Do you want to increase your social security benefits? Here’s a way to do it

If you’re a Social Security retiree, you’ve probably circled October 13 on your calendar. This is the day that Social Security recipients will finally learn their Cost of Living Adjustment (COLA) for 2023, which is expected to be 8.7% based on the reading of the Consumer Price Index (CPI- W) of August, according to the Senior Citizens League.

After a year in which seniors have seen prices rise on everything from rent and gas to food, health care and utilities, the 2023 Social Security COLA, which will be the highest in 40 years, will provide at least some relief to retirees on fixed incomes. Although the COLA is determined by inflation figures over the past year, it won’t show up in Social Security checks until January. This means that if inflation remains high until 2023, it might not be enough to cover rising prices next year.

If you’re looking to boost your Social Security payments in the short term, you’ll have to wait for the COLA. But if you’re looking for a long-term raise, there are other options available to you, especially if you’re willing to stay in the workforce.

A social security card mixed with a treasury check and a $100 bill

Image source: Getty Images.

Turn 35 in

Continuing to work might not seem like the most attractive option for retirees, but if you’re already collecting Social Security, a good way to increase your payments is to stay in the workforce or re-enter it if you are already retired.

If you want to maximize your Social Security benefits, it’s essential that you have at least 35 years of income on your books. That’s because your social security income is determined by your 35 highest earning years, so if you’ve only worked, say, 32 years, whatever you earn that year would replace a zero in one of the years where you haven’t worked. If you are unsure of your Social Security income, most people can view their income history by opening a MySocialSecurity account on the Social Security Administration website.

Your monthly benefit is determined by your average indexed monthly earnings during your 35 highest earning years. “Indexed” here means that previous salaries are increased according to salary inflation. For example, if you became eligible for Social Security this year, your 1987 earnings would be worth about triple in current dollars, according to the index.

Going back to the example above, if your 35-year average indexed monthly earnings were $4,000, but you only worked 32 years, then you could increase your Social Security by almost 10% if you stayed in the workforce and earned what you earned. average over those 32 years, or $4,375.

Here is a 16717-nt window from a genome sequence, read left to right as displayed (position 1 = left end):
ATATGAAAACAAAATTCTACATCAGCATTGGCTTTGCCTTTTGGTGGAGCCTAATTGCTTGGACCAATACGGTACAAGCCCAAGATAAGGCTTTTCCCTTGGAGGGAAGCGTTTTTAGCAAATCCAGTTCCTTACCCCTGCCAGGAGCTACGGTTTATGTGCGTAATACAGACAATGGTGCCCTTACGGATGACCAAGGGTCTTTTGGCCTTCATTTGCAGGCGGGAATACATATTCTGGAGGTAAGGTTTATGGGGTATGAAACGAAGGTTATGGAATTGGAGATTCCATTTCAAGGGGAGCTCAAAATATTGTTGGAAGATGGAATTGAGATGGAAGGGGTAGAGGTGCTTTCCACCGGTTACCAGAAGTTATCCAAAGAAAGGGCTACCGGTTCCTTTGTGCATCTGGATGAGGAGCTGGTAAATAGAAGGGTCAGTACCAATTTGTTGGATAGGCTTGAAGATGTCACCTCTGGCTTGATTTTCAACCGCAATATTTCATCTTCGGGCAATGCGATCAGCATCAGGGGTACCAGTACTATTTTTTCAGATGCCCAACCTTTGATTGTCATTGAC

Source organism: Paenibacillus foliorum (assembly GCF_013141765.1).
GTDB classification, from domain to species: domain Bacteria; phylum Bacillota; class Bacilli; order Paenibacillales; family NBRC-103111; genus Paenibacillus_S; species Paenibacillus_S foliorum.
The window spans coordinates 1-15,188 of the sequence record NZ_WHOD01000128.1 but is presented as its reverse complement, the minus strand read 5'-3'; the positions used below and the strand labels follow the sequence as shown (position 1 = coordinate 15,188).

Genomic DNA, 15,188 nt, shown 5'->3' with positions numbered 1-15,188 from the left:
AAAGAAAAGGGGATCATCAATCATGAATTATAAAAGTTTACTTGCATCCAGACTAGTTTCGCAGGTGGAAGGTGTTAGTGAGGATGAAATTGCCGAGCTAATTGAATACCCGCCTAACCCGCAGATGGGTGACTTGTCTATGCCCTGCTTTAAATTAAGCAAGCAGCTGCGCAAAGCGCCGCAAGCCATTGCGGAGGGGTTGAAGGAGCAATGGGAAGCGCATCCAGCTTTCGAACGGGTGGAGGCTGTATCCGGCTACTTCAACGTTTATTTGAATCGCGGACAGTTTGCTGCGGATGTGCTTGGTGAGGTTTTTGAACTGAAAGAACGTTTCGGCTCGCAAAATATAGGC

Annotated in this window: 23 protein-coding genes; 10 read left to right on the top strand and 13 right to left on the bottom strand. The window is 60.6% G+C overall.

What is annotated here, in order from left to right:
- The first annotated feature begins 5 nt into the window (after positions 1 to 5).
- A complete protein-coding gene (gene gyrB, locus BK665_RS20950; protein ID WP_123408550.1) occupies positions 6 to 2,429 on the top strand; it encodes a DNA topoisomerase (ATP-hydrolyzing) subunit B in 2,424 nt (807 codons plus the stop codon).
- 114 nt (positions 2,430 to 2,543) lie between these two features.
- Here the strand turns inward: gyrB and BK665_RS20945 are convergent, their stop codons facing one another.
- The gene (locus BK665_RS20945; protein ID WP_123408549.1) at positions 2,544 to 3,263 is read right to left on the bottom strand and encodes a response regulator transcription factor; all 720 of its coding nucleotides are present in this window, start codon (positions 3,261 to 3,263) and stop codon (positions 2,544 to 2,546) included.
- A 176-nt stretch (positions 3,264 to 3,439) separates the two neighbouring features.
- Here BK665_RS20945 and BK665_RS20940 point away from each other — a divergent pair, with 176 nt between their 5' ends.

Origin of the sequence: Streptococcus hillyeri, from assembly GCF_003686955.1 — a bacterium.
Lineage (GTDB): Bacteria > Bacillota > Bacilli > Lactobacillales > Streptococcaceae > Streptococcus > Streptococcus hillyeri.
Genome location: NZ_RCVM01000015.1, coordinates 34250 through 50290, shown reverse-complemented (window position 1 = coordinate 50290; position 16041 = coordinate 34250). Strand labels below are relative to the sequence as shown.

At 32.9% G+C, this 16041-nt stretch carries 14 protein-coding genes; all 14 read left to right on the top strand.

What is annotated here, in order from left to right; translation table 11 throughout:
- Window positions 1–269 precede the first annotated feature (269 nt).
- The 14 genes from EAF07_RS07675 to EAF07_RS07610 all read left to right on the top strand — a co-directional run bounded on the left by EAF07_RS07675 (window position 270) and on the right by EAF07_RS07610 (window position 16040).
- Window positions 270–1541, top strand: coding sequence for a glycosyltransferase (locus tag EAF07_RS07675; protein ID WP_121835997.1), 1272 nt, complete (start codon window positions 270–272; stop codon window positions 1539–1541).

Even if you’ve worked 35 years you can probably increase your social security income because income usually increases over a career as your skills progress and you get more responsibility so if you’re able to keep working, it will benefit. you more than just a salary.

Be aware of the income test

If you started collecting Social Security before your full retirement age, which is between 66 and 67, depending on the year you were born, you’ll want to know the retirement income test. If you are still younger than your full retirement age, some or all of your Social Security benefits could be cut, a slight upward adjustment to future benefits after full retirement age full partially offsetting the negative impact.

For example, let’s say you take Social Security at age 62 but work until age 65 and earn $24,000 a year. If your basic Social Security benefits are $1,000/month, you would lose about four months of benefits each year before full retirement age (FRA). After that, however, your monthly benefit would be adjusted up to approximately $1,070. At age 86, that extra $70 would have made up for lost benefits earlier.

If you don’t reach full retirement age in 2022 and plan to return to work, the first $19,560 you earn is exempt from income testing. Therefore, a part-time job might not result in a loss of benefits, but might still help increase your Social Security payments once you hit FRA if you’re under 35 of work.

If you’re a Social Security recipient and want to stay in the workforce, that might have more benefits than just a paycheck. Consider all of your options before you hang up your hat and throw that big retirement party.

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